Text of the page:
A poll of women who left work to care for a family member shows that half are concerned about the effect it will have on their retirement savings. Unlike previous generations, Millennials are saving extra money to make up for what they are unable to earn while they were on leave.
In a study released by the LIMRA Secure Retirement Institute earlier this week, half of the American women surveyed said they were worried their retirement security will suffer because they took a leave from work so they could care for a family member.
Most often women took leave in order to care for children (35%), which is not surprising since 7 in 10 mothers in the United States with children under 18 work outside the home. LIMRA says that 55% of Millennial caregivers set aside extra money to make up for their leaves while only 21% of Baby Boomers report having done so.
Overall, 40% of working women proactively compensated for time away from work to care for a family member. Asked what steps they took to offset their leave (respondents could select multiple answers), 19% saved additional money in a non-workplace savings plan or account, 15% increased workplace retirement savings rate prior to or following their leave, and 15% increased their partners' workplace retirement savings rate before or after taking leave.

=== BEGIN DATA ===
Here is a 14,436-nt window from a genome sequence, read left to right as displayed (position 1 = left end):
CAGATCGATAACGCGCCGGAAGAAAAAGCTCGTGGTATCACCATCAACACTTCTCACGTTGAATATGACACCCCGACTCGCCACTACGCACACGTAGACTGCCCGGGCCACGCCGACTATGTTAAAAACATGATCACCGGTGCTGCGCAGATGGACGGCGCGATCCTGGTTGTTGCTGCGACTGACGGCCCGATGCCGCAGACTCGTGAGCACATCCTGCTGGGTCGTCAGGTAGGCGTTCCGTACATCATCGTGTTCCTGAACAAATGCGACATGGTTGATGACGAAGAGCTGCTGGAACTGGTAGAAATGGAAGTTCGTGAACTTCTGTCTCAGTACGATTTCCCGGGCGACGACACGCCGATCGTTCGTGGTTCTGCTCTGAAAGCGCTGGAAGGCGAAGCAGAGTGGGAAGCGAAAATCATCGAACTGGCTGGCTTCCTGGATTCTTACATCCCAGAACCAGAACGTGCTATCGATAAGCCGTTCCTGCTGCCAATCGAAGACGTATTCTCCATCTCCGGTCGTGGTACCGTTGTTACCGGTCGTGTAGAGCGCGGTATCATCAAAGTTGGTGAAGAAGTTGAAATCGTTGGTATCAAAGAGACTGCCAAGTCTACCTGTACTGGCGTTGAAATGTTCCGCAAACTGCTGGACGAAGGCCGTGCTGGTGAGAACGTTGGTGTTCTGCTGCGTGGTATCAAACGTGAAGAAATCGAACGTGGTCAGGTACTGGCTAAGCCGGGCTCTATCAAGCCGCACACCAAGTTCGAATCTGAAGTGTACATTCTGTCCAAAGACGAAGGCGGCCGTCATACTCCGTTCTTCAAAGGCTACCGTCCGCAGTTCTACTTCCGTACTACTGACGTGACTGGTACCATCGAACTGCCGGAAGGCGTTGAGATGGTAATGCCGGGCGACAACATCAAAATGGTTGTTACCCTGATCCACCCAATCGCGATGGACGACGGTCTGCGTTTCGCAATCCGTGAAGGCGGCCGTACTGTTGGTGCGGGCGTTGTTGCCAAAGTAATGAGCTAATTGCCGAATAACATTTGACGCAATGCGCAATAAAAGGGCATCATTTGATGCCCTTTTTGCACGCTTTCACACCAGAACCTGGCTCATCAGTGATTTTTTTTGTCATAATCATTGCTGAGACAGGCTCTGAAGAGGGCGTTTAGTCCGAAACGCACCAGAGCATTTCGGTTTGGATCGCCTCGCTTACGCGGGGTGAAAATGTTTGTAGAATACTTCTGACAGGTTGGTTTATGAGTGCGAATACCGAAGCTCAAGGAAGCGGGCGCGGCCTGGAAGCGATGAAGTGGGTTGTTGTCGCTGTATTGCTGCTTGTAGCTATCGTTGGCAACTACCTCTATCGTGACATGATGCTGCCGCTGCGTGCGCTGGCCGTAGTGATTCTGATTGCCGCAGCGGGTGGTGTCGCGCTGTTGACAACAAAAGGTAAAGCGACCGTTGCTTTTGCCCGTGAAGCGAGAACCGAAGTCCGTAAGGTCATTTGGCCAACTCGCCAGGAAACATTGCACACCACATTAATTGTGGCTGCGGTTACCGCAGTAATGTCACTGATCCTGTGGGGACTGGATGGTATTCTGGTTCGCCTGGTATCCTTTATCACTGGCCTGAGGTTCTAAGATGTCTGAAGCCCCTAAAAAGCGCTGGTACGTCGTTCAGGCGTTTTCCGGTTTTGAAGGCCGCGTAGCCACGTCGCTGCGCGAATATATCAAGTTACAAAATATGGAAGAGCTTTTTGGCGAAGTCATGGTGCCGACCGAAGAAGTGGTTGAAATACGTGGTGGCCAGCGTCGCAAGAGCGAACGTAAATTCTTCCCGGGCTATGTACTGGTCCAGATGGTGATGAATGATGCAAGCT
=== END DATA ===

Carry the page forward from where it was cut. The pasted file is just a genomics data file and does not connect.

“As our population ages (1 in 4 Americans will be over age 60 by 2030), the demand for caregiving will increase and if history is any indication, much of this will fall on women,” says Cecilia Shiner, assistant research director at the LIMRA Secure Retirement Institute. “The MetLife Mature Market Institute estimates that the cost in lost wages and Social Security benefits could be as high as $324,044 for women in their 50s who had to stop working. It is important that we educate women on ways they can mitigate the loss of income – and therefore retirement savings – that occurs if they have to stop working to provide caregiving.”